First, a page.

WHILE SUVs and crossovers are taking over in many areas of the market there can be no doubt that the car buyers of Britain still love a traditional supermini.
The Ford Fiesta has been our best selling car for some time now and is regularly joined in the top 10 by Vauxhall's Corsa.
There's plenty of choice outside of the big two, though, in one of the industry's most competitive sectors and the Mazda2 is certainly worthy of consideration - especially as the range has just been given a refresh for 2018.
Priced from £13,295 to £17,095, the revised range features five trim levels - SE+, SE-L+, SE-L Nav+, Sport Nav+ and GT Sport Nav+ - the addition of the + to all grades presumably to emphasise the fact that they all benefit from improved equipment levels.
To mark the 2018 upgrades a Sport Black special edition will also be on sale from April, limited to just 500 cars and marked out by black detailing on the mirror caps, spoiler, skirts, grille and shark fin antenna, while 16-inch black alloys and privacy glass add the finishing touch.
Power across the range comes exclusively from Mazda's 1.5-litre naturally-aspirated SKYACTIV-G petrol engine which is offered in 75, 90 and 115ps outputs and mated to five or six-speed manual transmissions or a six-speed automatic, depending upon model grade.
The mid-powered unit paired with the compact and snappy five-speed gearbox offers sprightly performance and good economy - with a 0-62mph sprint time of 9.4 seconds and claimed average fuel consumption of 62.4 miles per gallon.
Good grip levels and a sporty set-up mean that the 2 is also nimble and responsive, making it an enjoyable and engaging little car to drive, especially when zipping around in urban traffic.
Mazda's G-vectoring control system is standard across the range and intelligently varies engine torque to optimise loading on the wheels when cornering, providing more precise handling and improved comfort.
The pay-off for this well-controlled agility is a slightly firm ride at times and you'll be well-advised to avoid potholes wherever possible, but it is not so bad as to become uncomfortable.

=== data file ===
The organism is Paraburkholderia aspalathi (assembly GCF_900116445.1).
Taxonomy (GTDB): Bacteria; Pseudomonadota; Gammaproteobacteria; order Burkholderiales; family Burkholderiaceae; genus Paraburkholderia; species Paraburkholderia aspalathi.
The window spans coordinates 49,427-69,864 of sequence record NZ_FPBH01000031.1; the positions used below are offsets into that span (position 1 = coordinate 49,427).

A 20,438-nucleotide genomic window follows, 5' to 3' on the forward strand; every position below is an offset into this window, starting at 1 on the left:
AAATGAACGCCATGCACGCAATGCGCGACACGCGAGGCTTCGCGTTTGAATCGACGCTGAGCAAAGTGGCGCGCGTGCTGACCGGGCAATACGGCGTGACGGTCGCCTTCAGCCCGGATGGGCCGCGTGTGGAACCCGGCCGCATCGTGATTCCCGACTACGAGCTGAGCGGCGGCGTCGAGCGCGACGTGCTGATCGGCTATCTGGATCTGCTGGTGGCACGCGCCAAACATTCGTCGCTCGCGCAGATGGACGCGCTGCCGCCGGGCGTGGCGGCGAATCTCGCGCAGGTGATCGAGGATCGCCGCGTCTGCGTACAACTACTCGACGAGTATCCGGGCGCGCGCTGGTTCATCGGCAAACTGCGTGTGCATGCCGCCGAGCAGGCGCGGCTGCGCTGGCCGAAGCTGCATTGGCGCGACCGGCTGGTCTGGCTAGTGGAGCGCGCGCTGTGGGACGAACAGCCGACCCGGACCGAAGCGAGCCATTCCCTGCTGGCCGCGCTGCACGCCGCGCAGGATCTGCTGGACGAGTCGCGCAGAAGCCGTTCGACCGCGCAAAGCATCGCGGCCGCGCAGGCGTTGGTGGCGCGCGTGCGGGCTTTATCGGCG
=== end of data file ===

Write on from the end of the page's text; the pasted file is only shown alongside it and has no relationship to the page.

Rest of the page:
In fact, the Mazda2 offers a pretty smooth ride when cruising and is also quiet and refined for a small car thanks to the use of noise-insulating glass in the windscreen and additional sound proofing measures throughout the chassis and bodywork.
In keeping with most superminis, there's plenty of room for those travelling up front, where the clean and unfussy dashboard looks and feels impressively stylish, with logically laid out controls and a range of soft-touch surfaces.
In the back things are a little tighter and those who are 6ft and above may struggle but this, again, is no different to most rivals and at least all versions have five-door practicality - so getting in and out of the back is not an issue.
The boot, at 280-litres, offers some decently usable space for the class and capacity rises to 950-litres with the 60:40 split rear seats folded down.
Equipment levels are good across the range, with all cars getting air conditioning, electric windows all around, heated power-folding wing mirrors and keyless entry and ignition.
Stepping up from entry-grade cars and those with the lower-powered engine, however, gains many more desirable features and range-topping GT Sport Nav+ models leave you wanting for little.
A seven-inch touchscreen display and rotary multimedia controller featuring satnav and digital radio is the highlight but you also get leather upholstery, heated front seats, reversing camera, lane departure warning and automatic emergency braking.